Renaissance architecture in England
The elderly Inigo Jones, the first architect to bring Italianate Renaissance architecture to Britain, is reckoned to have had a hand in this country house, particularly the dignified south facade, with its central Venetian window and pedimented corner towers (a trick Jones had borrowed from the Venetian architect Andrea Palladio, and others borrowed from Jones). Behind that central window is a grand state room of solid Renaissance proportions – it is called the double cube room – but dripping with proto-baroque ornament, all gold leaf, carved foliage, painted ceilings and Van Dyck portraits. The window is off-centre, which Jones would surely never have allowed.
Before Henry VIII altered and expanded it to match his girth, the original Hampton Court marked the first shift away from the gothic and towards the fashionable Renaissance style – even if no one in Italy would have recognised it as such.
Cardinal Wolsey imported Italian sculptors to add some Florentine flourishes to the original palace, and probably laid out the sprawling complex according to genuine Renaissance principles of geometry and symmetry.
With Inigo Jones, Britain at last at last gets to grips more than a century late with the principles of Italian Renaissance architecture, rather than just copying the decoration.
This is the first properly classical building in England, and its rigorously ordered facades must have made the sprawling Tudor palace of Whitehall around it (which burned down in 1698) look like a botch-job. Those once-radical patterns of pedimented windows divided by columns and pilasters are still synonymous with sophistication today – testimony to the building's influence. The interior is less restrained, with the Rubens ceilings the climax.
The telltale signs of the Jacobean (1603-1625) can be seen creeping in here: the curvy Dutch gables suggest the new Flemish influence, and the facades are generally busier than in Elizabethan (1558-1603) times, mixing brick and stone and incorporating classical elements such as Doric columns. It's no less fancy inside, with an ornately carved wooden staircase and plasterwork ceilings. Designed by Robert Lyminge, this was the home of the Boleyn family – Anne's headless ghost supposedly still haunts it.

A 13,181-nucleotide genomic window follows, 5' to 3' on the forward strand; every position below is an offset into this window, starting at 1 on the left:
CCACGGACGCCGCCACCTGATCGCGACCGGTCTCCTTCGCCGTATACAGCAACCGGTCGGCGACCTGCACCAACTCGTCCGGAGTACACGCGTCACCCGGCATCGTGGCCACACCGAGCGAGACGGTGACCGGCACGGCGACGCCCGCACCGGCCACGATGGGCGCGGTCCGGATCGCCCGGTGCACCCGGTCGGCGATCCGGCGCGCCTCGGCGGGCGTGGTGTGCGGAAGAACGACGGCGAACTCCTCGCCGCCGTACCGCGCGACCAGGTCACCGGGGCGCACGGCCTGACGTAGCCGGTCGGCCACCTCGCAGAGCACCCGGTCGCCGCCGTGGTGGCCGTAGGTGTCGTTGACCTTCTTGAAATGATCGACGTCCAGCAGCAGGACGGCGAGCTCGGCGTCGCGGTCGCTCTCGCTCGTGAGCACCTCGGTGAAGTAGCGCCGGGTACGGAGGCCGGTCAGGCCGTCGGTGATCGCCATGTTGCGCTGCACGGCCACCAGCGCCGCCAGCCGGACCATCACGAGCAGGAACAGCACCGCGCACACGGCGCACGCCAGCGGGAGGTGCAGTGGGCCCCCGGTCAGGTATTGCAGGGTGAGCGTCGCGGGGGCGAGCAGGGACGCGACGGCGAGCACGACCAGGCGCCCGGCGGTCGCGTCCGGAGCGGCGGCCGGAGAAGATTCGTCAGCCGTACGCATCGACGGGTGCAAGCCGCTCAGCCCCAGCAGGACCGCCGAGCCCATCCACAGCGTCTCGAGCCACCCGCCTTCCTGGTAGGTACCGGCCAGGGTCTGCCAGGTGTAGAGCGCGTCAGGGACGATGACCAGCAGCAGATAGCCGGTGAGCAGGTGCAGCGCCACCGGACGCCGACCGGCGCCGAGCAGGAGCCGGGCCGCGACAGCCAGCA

Jones transplants an Italian villa to Greenwich, and plants the seed of Palladianism in the process. This plain, regular, white-painted block, indebted to, but not directly imitating Palladio, must have looked terribly unfashionable in frilly Jacobean times. Instead, its prestige was expressed in proportion and restraint – new benchmarks of taste for Britain. The exterior relates to the interior, for example – something of a novelty in British architecture up to this point – and the rooms are classically pure: the fabulous double-height central hall is a 12m cube.
This lavish affair is proof of both Elizabethan England's more international outlook and its growing number of architectural dilettantes. Lord Burghley, Queen Elizabeth's well-read chief adviser, doubtless had a personal hand in the design, which nonchalantly mixes a host of styles. The tower in the centre of the courtyard, for example, looks like a French triumphal arch, but with a very English bay window stuck on to it, all capped by a Flemish-looking obelisk and adorned with the three main classical orders on different storeys. A monument to Burghley's knowledge, if not his restraint.